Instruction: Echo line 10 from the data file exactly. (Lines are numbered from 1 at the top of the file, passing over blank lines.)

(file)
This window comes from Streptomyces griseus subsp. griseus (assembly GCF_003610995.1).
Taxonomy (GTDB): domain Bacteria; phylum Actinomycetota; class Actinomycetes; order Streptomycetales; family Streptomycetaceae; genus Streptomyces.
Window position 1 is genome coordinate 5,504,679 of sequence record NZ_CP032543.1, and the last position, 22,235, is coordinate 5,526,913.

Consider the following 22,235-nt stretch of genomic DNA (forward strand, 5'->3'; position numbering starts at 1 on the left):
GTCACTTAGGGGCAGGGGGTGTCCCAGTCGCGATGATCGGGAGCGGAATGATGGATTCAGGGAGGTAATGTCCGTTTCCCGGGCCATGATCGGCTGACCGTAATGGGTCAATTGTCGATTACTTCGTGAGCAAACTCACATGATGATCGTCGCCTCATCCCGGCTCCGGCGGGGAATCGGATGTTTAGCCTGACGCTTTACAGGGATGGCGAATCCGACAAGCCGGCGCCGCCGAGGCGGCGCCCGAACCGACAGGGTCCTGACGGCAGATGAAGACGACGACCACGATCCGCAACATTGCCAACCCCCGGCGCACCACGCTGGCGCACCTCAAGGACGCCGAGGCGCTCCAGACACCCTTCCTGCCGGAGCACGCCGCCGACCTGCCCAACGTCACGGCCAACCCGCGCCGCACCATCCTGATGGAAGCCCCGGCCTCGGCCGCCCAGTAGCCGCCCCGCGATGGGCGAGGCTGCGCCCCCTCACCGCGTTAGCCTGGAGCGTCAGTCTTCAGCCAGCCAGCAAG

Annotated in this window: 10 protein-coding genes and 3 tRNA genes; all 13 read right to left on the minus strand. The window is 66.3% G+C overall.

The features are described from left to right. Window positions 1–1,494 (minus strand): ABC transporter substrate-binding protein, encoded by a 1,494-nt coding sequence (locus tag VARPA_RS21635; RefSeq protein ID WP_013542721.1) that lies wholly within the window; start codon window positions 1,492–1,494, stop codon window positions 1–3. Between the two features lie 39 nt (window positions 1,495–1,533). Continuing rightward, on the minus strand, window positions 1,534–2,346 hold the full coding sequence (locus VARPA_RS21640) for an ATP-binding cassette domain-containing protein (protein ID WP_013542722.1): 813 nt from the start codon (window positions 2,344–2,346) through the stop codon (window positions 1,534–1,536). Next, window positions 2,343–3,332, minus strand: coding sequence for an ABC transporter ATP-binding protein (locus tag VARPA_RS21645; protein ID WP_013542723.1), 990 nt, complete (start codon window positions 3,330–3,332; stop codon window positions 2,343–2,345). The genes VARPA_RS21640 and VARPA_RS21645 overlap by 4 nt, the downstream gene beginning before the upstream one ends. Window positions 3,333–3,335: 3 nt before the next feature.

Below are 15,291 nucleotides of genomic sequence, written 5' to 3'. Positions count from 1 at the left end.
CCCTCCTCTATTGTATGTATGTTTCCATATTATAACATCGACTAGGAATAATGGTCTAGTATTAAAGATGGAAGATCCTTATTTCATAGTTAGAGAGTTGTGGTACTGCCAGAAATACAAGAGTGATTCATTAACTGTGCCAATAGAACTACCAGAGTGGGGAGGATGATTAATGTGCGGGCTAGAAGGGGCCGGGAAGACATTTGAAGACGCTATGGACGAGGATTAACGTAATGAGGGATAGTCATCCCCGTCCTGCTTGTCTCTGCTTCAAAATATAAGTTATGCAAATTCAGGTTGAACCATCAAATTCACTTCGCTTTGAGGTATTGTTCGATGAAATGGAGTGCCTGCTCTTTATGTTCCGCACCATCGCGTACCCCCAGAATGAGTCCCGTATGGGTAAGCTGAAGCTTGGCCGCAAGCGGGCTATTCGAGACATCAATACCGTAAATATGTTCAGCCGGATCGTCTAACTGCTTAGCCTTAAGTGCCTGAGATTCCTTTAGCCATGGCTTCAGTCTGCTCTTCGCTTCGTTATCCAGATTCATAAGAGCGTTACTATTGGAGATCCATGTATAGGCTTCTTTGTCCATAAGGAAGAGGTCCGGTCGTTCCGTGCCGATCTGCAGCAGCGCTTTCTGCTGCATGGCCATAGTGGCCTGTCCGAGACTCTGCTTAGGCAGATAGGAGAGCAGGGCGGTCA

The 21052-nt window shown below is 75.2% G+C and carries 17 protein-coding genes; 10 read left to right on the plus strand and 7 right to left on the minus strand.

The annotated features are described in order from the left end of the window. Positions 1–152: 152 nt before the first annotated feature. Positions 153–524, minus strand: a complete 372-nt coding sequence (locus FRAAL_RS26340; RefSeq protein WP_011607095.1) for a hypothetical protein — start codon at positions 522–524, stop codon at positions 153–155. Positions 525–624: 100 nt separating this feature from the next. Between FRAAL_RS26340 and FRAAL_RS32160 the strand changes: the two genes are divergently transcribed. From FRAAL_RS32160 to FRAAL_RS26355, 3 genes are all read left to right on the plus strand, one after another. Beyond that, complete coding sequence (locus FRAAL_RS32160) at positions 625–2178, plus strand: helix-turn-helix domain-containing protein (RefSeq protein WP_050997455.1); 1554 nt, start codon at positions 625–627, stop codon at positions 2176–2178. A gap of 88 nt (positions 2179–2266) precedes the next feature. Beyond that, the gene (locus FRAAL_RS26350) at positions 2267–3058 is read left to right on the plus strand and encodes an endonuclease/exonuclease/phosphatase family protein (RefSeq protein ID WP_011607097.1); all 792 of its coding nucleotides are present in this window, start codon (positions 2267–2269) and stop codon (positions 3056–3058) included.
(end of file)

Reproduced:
The 21052-nt window shown below is 75.2% G+C and carries 17 protein-coding genes; 10 read left to right on the plus strand and 7 right to left on the minus strand.